5 lessons from Europe on how EVs will change your business

Electric vehicle charging

Over the coming two decades the transition to electric vehicles (EVs) is set to fundamentally change what it means to be a mechanic, and what it takes to run a profitable business in the automotive aftermarket.

Although our State of the Nation Report for 2022 showed 39% of Members see no EVs or hybrids at all in an average month, and those who do see any see on average only four, that’s set to increase as governments push the adoption of EVs in a bid to meet netzero targets and vehicle manufacturers stop producing internal combustion engines (ICE).

Given we know this transition is coming, and given it will take four or five years for any mass uptake of new EVs sold by dealerships to filter through to the aftermarket, now is a good time for Members to research, take stock, and work out a strategy for long-term commercial success. Which is precisely why, late last year, Capricorn commissioned a study into a group of European markets where EV uptake is more advanced than it is in Australia and New Zealand, to see what lessons can be learned and to help Members prepare for what’s coming down the pipeline. After all, EVs are replaced sooner and require 30 to 50% less servicing than ICE vehicles, and changing business models mean OEM manufacturers will seek to keep as much of the servicing task as possible. This is a seismic disruption to our industry and to Members’ own business models. But it’s also a fantastic opportunity for those who embrace it.

Capricorn’s General Manager of Innovation and Corporate Development, Kim Radalj, was one of a small group to tour the UK, Norway and Sweden — three markets at different stages of adoption — to see what lessons could be learned.

“In Norway, you have high adoption (80% of new car sales) because they’ve been focused on EVs for the best part of 20 years,” Kim said. In Sweden, EVs are 60% of new car sales. “The UK has (where EVs are 30% of new car sales) recently started to put in place policies, like the City of London’s No Emission Zone. And you’re seeing, across those three countries, a real push to decarbonise the transport sector. We really wanted to understand, from the workshop level, what the impact was going to be and some of the things that our Members might need to consider for those thinking about transitioning towards hybrid and electric vehicles.”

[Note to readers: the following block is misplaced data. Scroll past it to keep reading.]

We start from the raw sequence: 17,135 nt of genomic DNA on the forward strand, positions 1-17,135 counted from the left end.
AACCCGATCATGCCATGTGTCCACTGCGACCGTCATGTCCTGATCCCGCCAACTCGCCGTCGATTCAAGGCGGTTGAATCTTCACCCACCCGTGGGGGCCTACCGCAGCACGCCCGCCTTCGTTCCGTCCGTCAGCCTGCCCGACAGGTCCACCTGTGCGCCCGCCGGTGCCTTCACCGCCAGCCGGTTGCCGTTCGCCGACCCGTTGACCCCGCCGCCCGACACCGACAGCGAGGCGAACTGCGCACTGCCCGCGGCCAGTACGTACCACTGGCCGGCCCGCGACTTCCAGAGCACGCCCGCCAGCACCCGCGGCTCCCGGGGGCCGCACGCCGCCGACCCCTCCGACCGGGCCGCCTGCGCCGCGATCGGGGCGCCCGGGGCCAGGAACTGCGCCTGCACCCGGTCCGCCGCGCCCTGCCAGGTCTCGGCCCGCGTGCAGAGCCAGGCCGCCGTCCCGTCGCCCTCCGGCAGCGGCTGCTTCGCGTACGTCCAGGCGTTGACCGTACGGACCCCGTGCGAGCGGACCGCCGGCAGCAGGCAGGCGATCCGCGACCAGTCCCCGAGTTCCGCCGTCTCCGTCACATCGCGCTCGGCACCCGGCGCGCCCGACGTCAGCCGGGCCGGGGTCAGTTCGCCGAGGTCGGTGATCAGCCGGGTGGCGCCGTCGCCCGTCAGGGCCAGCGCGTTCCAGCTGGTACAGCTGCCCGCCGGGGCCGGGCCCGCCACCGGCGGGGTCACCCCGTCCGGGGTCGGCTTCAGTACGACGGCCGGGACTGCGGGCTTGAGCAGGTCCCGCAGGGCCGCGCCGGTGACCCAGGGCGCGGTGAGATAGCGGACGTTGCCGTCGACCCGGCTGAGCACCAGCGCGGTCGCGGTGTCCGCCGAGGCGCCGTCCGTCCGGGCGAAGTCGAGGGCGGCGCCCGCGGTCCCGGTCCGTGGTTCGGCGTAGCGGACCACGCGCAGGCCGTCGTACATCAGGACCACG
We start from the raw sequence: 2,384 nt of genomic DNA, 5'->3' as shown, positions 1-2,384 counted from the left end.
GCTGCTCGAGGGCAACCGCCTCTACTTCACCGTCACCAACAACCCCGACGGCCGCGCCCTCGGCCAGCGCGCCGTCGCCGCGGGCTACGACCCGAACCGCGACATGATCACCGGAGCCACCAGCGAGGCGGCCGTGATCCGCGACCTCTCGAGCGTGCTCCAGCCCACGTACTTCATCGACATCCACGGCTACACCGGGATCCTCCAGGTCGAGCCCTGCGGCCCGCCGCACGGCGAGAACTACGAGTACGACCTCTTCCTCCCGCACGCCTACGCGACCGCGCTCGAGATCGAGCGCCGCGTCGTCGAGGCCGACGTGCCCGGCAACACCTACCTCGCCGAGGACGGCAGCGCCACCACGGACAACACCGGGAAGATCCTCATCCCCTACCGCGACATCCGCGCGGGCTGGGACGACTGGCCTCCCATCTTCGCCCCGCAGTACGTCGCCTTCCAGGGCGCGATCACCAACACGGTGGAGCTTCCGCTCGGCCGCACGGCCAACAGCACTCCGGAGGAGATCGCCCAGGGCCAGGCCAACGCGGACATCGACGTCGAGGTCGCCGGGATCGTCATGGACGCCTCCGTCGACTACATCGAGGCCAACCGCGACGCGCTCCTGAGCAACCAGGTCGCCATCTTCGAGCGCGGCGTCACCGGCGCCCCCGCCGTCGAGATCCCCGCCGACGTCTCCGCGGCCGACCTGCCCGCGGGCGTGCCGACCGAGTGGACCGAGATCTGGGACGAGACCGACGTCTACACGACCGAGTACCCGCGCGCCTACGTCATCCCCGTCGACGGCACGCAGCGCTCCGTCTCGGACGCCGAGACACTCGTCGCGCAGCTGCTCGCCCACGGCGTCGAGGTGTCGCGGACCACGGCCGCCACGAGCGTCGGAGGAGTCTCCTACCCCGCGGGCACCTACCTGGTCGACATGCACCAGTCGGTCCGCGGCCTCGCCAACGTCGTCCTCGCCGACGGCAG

The research group visited vehicle manufacturers, industry bodies, training organisations, workshops and parts suppliers.

These are the five big takeaways from the research:

There are no signs of workshops or service work falling in the UK, Norway or Sweden.

Kim said demand for cars has continued to grow and while new car sales are highly skewed to EV, aftermarket workshops are largely still servicing ICE vehicles as the overall car parc is much larger than new car sales.

“Even in Norway, you could still see in the workshops a preponderance of combustion engine vehicles in the aftermarket,” Kim said. “It will take time for the EVs to flow through.” About one in five vehicles currently on the road in Norway are EVs.

OEMs are responding ahead of time and will seek to maximise aftermarket share to maximise revenue

While service markets exist, OEMs have strong incentives to retain as much ICE servicing business beyond the warranty period as possible. It also sets them up to ensure that when a consumer switches to an EV they remain brand loyal.

The research group also reported that it appeared agency-based models, as trialled by Mercedes in Australia, could become the new norm, with shifts in that direction in all markets. The agency model flips dealers to commission-based models and keeps more control with the OEM. This approach also allows direct-to-consumer distribution models without risking channel conflict, and appears to be a strategic response to Tesla.